Where are you on the global fat scale?


Americans tend to be obsessed about how they look, especially their weight. Now there is a tool to further feed that obsession for those who may have wondered how they might compare if they happened to live in another country. When you insert your personal data into this global body mass index calculator, it returns your own BMI along with the ranges of BMI for 177 other countries in the world,

It turns out that the US is sixth in average BMI, being beaten by Micronesia, Tonga, Croatia, Samoa, and Argentina. I was wondering what it might be about these small Pacific islands that might cause three of them (rank 176, 178, and 173 respectively out of 193 countries in terms of population) to rank in the top four.

I have not been to any of these countries and so have no first hand experience but my wife who has been to Argentina says that she would never have guessed that they ranked above the US because she saw hardly any overweight people there, unlike what she sees here. This should serve as a warning that using our personal impressions (which are always based on small and usually unrepresentative samples) to infer the characteristics of entire populations can lead to wildly erroneous conclusions.

Comments

  1. Onamission5 says

    That was interesting. It said that even though I am what one might consider “pudgey” at a glance, I have a lower BMI than 70% of US women in my age group, and am comparable to someone from Honduras.

  2. Eric says

    BMI is a misleading, if not meaningless, judge of obesity. For athletes in their prime or anyone with above average musculature, using the scale can classify you as obese. A better, albeit much more time intensive, study would be to get body fat caliper measurements on a sample of the populations.

  3. Eric says

    Along these lines, I believe that people from the Pacific Island region tend to be more short and stout (not necessarily fat, but muscular), and this could explain why they scored so high (low?) on the BMI scale.

  4. says

    I typed my info in for the hell of it and I figure I’ll point out the ranking is dependent on the sex and age you give. So for 18-25 males argentina is below the US for example. So your wife probably wasn’t wrong in general.

  5. Black Antelope says

    If I remember my A-level geography correctly, the islands are something to do with the fairly recent introduction of western diets and cheap fast food into a population which had before had been very low fat.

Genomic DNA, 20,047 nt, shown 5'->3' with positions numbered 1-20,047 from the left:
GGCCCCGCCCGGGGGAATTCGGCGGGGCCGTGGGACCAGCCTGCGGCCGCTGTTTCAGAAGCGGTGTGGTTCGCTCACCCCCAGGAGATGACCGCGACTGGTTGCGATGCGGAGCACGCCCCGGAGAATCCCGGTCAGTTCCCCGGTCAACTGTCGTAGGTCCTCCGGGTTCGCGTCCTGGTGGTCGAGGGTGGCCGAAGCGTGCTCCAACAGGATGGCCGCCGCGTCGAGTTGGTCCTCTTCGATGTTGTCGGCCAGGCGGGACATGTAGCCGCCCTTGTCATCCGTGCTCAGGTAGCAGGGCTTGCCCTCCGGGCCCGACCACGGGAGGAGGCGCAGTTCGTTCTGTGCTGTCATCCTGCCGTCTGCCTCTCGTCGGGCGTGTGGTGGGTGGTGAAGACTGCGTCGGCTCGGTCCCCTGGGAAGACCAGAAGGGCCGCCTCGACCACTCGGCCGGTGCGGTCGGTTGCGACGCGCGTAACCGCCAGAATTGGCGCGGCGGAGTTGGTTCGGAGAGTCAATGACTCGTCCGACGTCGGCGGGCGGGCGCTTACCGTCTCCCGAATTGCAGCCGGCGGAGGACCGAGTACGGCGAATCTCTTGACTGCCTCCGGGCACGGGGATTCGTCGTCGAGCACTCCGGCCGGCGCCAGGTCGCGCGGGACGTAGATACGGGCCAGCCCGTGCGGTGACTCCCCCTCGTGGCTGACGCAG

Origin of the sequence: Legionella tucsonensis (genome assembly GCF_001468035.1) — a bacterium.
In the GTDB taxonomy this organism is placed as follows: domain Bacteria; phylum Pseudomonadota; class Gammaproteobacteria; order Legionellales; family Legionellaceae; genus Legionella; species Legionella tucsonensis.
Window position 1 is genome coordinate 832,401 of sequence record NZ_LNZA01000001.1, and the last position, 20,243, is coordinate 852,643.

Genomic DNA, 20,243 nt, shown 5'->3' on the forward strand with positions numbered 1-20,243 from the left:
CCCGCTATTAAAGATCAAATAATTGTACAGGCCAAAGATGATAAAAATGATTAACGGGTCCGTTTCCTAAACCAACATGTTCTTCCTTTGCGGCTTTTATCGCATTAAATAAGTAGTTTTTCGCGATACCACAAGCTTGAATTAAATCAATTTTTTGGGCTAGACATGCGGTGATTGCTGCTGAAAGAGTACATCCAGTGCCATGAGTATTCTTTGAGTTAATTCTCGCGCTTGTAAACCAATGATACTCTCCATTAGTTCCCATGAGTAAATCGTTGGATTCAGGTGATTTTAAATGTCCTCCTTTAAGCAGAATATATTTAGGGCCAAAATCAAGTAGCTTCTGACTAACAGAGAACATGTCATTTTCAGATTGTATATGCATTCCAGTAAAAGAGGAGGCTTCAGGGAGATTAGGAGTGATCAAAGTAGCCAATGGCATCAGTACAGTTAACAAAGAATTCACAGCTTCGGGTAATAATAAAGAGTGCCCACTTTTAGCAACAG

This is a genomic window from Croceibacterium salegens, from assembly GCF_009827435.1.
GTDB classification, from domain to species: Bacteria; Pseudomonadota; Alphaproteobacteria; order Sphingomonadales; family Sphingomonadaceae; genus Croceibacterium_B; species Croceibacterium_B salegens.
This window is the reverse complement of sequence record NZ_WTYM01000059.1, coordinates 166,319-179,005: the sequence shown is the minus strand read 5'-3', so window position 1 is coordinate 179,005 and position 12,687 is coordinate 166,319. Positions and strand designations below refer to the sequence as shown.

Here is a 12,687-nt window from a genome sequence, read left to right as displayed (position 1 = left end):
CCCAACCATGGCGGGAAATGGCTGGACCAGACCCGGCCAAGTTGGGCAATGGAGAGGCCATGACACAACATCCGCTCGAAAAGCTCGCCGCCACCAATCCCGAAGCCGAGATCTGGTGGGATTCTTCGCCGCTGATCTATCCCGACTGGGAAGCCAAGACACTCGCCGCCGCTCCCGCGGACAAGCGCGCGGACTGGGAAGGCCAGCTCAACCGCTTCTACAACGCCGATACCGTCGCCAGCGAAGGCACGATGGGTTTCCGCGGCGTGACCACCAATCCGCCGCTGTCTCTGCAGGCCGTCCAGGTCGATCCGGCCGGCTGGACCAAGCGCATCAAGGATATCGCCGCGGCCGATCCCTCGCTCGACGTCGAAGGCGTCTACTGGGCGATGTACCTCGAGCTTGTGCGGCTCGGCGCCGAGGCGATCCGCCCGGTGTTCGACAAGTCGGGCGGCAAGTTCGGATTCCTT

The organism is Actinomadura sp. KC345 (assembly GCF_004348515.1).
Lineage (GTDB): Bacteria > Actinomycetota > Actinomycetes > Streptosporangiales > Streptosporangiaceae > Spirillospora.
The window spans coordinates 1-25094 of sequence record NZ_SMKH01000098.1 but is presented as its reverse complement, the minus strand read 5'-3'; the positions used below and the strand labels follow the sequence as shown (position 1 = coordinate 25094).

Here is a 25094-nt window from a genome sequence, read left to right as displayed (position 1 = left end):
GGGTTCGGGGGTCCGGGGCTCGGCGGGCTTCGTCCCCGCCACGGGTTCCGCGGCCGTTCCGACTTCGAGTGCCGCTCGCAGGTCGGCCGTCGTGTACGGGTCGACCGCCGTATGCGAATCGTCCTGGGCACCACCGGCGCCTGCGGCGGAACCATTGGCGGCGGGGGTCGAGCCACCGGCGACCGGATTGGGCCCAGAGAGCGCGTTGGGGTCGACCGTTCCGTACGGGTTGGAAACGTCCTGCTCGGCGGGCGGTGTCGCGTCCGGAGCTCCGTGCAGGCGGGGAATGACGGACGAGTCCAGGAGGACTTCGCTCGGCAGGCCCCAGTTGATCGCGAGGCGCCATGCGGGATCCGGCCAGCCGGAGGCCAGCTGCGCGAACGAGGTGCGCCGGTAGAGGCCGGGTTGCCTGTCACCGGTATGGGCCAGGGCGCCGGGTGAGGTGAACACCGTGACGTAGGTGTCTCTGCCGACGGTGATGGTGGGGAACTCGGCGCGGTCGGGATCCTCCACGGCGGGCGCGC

A google search gives this source: http://www.maxwell.syr.edu/uploadedFiles/moynihan/dst/curtis5.pdf?n=3228 (Jour.Dev.Soc.Transformation)

    Don’t know anything about Argentina. (wiki doesn’t mention it, and while google keeps coming up with a law to remove unhealthy food from classrooms, nothing obvious about why its such a problem)http://en.wikipedia.org/wiki/Epidemiology_of_obesity

    That BMI thing really shocked me, since it says I have a lower score than the average person in the DRC. I mean, I knew I was underweight, but I’m not anorexic or anything. Stupid messed up metabolism.

  6. left0ver1under says

    It doesn’t even have to include body fat measurements. If one has a good resting heart rate, blood pressure and low cholesterol measurement, it’s a good general sign of health.

    Regarding fat testing, I don’t know where you live, but I had my bodyfat tested last year. Bioelectrical impedance analysis, as it’s called, sends an electrical current through your body and tests for resistance. It’s supposed to be combined with a water tank measurement for greater accuracy, but it’s a quick and easy test, more accurate than callipers.

  7. August Pamplona says

    BMI is a misleading, if not meaningless, judge of obesity. For athletes in their prime or anyone with above average musculature, using the scale can classify you as obese.

    Sure, but for whole populations, as presented here, it’s more than good enough. For instance, the average BMI of someone from the US is not higher than the average BMI of someone from North Korea because Americans are more athletic. The average BMI of someone from the US is higher than the average BMI of someone from North Korea because Americans are fat and North Koreans are starving.

    For that matter, even skin fold based estimates have issues of their own because they rely on population based assumptions which actually vary not only across individuals but also across ethnic/racial groups (the latter would be relevant for a study like this –though I suspect that it would still be a better measure than BMI even if the difference between the two would probably not matter).

  8. Black Antelope says

    I think we all know how bad a measure BMI is (the simplistic of it, and the mere fact that muscle outweights fat make it obvious), but for a mass-appeal app like the BBC one, it is acceptable approximation for people of average build. This is something that needs no equipment, and two measurements that people are likely to know about themselves.